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Pharmacokinetics and pharmacodynamics of linezolid in plasma/cerebrospinal fluid in patients with cerebral hemorrhage after lateral ventricular drainage by Monte Carlo simulation

Authors Wu X, Tang Y, Zhang X, Wu C, Kong L

Received 20 March 2018

Accepted for publication 5 May 2018

Published 11 June 2018 Volume 2018:12 Pages 1679—1684

DOI https://doi.org/10.2147/DDDT.S168757

Checked for plagiarism Yes

Review by Single-blind

Peer reviewer comments 2

Editor who approved publication: Dr Georgios D. Panos


Xiaofei Wu,1 Yan Tang,1 Xiaohua Zhang,1 Chenchen Wu,2 Lingti Kong3

1Department of Emergency Internal Medicine, the First Affiliated Hospital of Bengbu Medical College, Bengbu 233004, People’s Republic of China; 2Department of Endocrinology, the First Affiliated Hospital of Bengbu Medical College, Bengbu 233004, People’s Republic of China; 3Department of Pharmacy, the First Affiliated Hospital of Bengbu Medical College, Bengbu 233004, People’s Republic of China

Objective: We investigated the pharmacokinetic (PK) and pharmacodynamic (PD) parameters of linezolid in patients who had suffered cerebral hemorrhage after lateral ventricular drainage.
Materials and methods: Ten patients with cerebral hemorrhage after lateral ventricular drainage with stroke-associated pneumonia who were given linezolid were enrolled. Plasma and cerebrospinal fluid (CSF) samples were taken at appropriate intervals after the first administration of linezolid and assayed by high-performance liquid chromatography (HPLC). Then, PK parameters were estimated, and a Monte Carlo simulation was used to calculate the probability of target attainments (PTAs) for linezolid achieving the PK/PD index at different minimal inhibitory concentrations (MICs).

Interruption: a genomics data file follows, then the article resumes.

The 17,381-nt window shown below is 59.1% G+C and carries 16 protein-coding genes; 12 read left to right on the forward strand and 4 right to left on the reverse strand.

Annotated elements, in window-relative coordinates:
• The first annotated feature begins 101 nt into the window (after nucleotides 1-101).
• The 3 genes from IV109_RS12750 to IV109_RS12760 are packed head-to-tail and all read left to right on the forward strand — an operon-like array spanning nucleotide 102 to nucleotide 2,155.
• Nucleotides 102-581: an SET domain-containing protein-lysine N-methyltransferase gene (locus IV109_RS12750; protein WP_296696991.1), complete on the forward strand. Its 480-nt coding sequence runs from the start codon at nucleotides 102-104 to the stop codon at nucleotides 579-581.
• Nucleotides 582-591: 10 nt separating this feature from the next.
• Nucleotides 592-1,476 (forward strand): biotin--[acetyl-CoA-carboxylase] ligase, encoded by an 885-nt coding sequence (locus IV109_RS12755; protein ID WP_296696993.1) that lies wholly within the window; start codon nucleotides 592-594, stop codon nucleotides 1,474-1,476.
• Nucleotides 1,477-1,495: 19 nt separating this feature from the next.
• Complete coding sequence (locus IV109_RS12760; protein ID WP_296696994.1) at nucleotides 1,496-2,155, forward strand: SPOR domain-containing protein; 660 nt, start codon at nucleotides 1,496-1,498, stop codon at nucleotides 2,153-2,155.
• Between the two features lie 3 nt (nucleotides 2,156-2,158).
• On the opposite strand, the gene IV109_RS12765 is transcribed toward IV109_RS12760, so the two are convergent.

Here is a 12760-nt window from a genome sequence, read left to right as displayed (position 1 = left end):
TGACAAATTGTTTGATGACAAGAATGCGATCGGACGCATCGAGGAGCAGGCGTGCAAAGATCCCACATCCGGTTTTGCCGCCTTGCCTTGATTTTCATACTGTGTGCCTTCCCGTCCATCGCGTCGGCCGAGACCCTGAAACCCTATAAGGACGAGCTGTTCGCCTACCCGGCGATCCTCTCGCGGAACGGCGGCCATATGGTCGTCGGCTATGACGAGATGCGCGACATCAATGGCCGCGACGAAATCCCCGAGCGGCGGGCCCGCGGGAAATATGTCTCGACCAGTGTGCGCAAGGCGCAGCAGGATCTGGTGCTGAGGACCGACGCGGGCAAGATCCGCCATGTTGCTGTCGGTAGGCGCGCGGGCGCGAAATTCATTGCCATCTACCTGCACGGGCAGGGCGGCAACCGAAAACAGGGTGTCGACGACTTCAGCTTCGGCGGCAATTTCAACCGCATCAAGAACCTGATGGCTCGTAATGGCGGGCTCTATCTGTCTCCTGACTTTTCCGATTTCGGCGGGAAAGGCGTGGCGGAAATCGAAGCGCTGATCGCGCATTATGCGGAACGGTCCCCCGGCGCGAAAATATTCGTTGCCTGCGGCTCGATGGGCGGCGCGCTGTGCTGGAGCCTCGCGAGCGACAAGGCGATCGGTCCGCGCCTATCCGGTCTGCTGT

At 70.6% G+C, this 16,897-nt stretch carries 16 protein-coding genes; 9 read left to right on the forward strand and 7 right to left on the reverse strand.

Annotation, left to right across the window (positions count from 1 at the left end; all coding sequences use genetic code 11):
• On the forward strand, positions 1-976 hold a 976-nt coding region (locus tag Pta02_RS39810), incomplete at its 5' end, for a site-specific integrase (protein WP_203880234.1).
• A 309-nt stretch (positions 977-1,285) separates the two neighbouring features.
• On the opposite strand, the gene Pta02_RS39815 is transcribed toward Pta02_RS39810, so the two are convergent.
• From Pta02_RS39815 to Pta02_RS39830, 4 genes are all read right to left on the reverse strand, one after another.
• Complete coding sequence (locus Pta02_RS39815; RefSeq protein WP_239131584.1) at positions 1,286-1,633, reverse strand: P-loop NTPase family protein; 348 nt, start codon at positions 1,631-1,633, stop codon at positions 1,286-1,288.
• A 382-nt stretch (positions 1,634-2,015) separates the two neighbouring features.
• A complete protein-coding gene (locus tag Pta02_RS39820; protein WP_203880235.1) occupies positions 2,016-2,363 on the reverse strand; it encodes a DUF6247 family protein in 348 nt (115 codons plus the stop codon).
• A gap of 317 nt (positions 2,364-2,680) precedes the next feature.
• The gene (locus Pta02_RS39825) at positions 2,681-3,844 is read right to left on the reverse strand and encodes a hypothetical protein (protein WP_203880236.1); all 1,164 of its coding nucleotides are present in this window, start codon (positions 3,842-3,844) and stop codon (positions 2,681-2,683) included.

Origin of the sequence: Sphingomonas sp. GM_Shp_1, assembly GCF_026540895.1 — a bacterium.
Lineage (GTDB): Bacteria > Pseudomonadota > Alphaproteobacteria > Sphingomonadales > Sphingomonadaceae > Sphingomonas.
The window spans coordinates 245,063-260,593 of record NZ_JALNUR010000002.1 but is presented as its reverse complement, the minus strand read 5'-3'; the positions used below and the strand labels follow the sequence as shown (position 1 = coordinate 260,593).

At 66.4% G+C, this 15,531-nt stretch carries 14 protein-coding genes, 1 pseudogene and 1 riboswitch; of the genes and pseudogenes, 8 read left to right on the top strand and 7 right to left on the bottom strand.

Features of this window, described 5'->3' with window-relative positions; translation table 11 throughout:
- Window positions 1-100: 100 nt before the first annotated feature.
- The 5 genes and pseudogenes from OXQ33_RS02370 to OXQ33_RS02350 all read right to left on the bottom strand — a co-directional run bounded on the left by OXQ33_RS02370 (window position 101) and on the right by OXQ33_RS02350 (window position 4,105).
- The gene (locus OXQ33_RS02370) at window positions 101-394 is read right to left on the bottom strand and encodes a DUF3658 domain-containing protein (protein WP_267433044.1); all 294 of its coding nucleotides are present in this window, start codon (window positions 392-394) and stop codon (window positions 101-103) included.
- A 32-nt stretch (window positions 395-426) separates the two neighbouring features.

Results: The maximum concentration of linezolid in plasma and CSF was reached at 1.00 h and 3.10 h, respectively. The average penetration of linezolid in CSF was 56.81%. If the area under the plasma concentration vs time curve from zero to the final sampling time (AUC0–24 h)/MIC ≥ 59.1 was applied as a parameter, the PTA of linezolid in plasma could provide good coverage (PTA ≥ 90%) only for pathogens with a MIC of ≤2 µg/mL, whereas it could be achieved in CSF with a MIC of ≤1 µg/mL. If %T > MIC ≥ 40% was applied as a parameter, the PTA of linezolid in plasma/CSF could provide good coverage if the MIC was ≤4 µg/mL.
Conclusions: For patients with infection of the central nervous system and who are sensitive to the drug, the usual dosing regimens of linezolid can achieve a good therapeutic effect. However, for critically ill or drug-resistant patients, an increase in dose, the frequency of administration, or longer infusion may be needed to improve the curative effect.

Keywords: linezolid, cerebral hemorrhage, plasma, cerebrospinal fluid, pharmacokinetics, pharmacodynamics, Monte Carlo simulation

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